Solar panels would be the most well-recognised alternative energy generators in the world. From uses in calculators to satellites, houses and in regular power station facilities, they have been applied in many situations.
They allow the use of one of our most potent renewable energy sources.
As mentioned before the amount of sunlight the earth receives over about an hour would supply all the earth's needs, even with the relative inefficiency of a typical solar cell which, at its best, is less than twenty percent.
To produce power from the sun requires a material that can respond to light. Many know the photoelectric effect where light hitting a material will cause it to emit electrons.
In a solar panel the related photovoltaic effect is employed. Incident light causes an electron to change position across a usually diode material to create a voltage difference in the photovoltaic cell.
A solid state diode is a semiconductor, like silicon, that by doping with various impurities has a positive and a negative side, each connected to a wire.
Changes, such as with light incidence, will create changes at the junction between the two sides which produces the effect of current generation.
A series of photovoltaic cells is connected to form a panel which will create enough total voltage differential for effective power and to create the necessary current.
A single panel can power something like an emergency telephone.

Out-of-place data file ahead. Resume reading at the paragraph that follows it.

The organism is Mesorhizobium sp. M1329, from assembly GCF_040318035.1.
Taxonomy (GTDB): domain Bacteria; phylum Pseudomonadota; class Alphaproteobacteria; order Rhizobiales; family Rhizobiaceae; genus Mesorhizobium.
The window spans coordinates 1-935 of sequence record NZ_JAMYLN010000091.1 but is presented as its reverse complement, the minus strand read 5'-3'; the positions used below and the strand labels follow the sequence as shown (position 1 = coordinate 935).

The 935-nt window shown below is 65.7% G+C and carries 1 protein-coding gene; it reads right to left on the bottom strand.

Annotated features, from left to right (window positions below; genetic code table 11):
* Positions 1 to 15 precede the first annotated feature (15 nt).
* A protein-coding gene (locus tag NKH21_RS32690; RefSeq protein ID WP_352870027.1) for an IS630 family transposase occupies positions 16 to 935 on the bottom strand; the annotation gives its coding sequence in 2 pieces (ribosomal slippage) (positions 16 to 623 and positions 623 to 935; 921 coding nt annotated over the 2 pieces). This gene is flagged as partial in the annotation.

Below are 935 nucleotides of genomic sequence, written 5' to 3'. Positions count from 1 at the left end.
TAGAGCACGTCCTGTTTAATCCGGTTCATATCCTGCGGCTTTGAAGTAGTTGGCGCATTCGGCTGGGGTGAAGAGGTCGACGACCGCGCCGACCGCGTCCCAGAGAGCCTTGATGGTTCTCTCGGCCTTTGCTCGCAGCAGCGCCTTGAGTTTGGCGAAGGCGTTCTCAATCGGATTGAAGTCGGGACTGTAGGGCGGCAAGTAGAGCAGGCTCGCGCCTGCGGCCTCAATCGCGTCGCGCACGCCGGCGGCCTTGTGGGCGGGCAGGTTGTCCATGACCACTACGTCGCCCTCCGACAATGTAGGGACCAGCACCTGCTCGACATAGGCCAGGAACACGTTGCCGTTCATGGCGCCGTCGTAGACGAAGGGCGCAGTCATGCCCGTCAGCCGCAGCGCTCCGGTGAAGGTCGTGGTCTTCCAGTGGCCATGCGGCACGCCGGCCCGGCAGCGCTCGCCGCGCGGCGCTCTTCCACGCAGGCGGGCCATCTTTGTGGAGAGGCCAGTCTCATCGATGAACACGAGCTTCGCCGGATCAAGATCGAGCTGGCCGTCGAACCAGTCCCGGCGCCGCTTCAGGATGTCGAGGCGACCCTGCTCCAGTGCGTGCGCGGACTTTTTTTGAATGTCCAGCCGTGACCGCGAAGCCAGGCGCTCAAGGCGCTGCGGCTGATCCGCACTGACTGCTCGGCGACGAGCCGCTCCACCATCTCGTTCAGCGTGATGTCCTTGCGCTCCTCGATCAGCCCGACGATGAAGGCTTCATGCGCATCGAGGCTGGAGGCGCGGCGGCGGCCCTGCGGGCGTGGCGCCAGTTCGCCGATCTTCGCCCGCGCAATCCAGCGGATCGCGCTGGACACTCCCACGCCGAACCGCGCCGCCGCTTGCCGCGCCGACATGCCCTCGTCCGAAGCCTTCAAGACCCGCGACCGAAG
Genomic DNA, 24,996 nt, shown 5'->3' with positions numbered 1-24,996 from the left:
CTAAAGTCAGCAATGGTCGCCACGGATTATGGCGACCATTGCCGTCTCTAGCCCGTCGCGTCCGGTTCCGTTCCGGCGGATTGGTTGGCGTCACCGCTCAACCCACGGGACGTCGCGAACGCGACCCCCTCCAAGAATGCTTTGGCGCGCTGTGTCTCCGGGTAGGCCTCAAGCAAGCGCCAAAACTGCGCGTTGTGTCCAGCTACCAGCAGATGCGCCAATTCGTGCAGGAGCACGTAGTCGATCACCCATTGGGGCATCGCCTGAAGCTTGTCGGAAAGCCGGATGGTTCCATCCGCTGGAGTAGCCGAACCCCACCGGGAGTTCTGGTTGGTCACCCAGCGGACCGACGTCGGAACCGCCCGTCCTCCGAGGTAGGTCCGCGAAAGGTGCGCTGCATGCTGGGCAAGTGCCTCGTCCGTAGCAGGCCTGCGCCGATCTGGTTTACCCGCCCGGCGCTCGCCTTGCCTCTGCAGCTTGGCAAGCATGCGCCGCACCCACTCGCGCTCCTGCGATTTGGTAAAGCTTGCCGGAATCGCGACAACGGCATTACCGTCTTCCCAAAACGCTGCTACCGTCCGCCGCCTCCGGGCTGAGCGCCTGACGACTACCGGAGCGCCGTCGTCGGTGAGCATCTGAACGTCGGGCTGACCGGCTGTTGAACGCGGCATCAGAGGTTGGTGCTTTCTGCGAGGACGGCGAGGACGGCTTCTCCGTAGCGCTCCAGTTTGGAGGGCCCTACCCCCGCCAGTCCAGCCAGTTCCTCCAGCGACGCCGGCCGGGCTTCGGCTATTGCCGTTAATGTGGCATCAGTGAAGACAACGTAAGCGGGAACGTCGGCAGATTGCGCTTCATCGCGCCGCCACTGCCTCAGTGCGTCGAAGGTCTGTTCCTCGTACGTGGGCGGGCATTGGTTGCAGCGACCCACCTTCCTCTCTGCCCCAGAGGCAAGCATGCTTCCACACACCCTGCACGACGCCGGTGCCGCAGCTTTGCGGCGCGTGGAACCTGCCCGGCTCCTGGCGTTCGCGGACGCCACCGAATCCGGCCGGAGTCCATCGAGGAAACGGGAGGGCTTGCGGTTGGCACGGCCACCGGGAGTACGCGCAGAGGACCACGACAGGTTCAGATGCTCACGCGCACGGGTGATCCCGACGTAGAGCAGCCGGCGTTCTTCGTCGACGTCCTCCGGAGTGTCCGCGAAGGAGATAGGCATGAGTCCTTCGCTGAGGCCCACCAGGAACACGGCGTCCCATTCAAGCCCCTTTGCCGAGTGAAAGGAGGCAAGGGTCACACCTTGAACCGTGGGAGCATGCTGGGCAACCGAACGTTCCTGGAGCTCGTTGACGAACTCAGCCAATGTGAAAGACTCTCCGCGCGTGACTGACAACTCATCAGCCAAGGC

For anything bigger, and certainly for homes and power-station applications a full array of panels is required.
The cells themselves are sensitive to many environmental impacts, including temperature variations, water as both rain and snow. To protect them they need to have some protective cover like glass.
To help maintain an even temperature most panels allow for a good ventillation area beneath them.
Also to get the best angle of incidence, as this changes with distance from the equatorial central area of the earth, panels are angled - obviously as the sun moves through the sky over the day, there will be changes in angle of incidence.
The greatest photovoltaic effect occurs at wavelengths specific to the diode or other material used. Light outside the critical colour has little effect.
Loss of the direct sunlight irradiation also affects performance and some solar cells require an arrangement to prevent the current reversing, drawing off power, from say a battery, and creating local heating of the cells.
Some people propose using the infra-red part of the spectrum as this will still allow power generation when the cell is not directly in full light.
Other ways to make them more efficient are by focusing the light through a lens or making parabolic focusing panels such as those used in solar thermal ideas.
Newer developments in technology have changed some parameters. The more organic and dye-based systems allow for better uptake in low light situations, creating more continuous power generation and the ability to make the panels part of the actual building materials.
The cost of the panels is not insignificant although, as with computers and other similar technology, this has fallen regularly over years of production. The entry of manufacturing in China with its cheaper cost structures has delivered even cheaper world-wide prices.
Countries with the greatest uptake have achieved this with subsidies to make the panels more cost-effective.
Solar panels have a great simple appeal. There is more than enough energy reaching the earth to employ them. And the source is totally renewable as long as the sun continues to shine.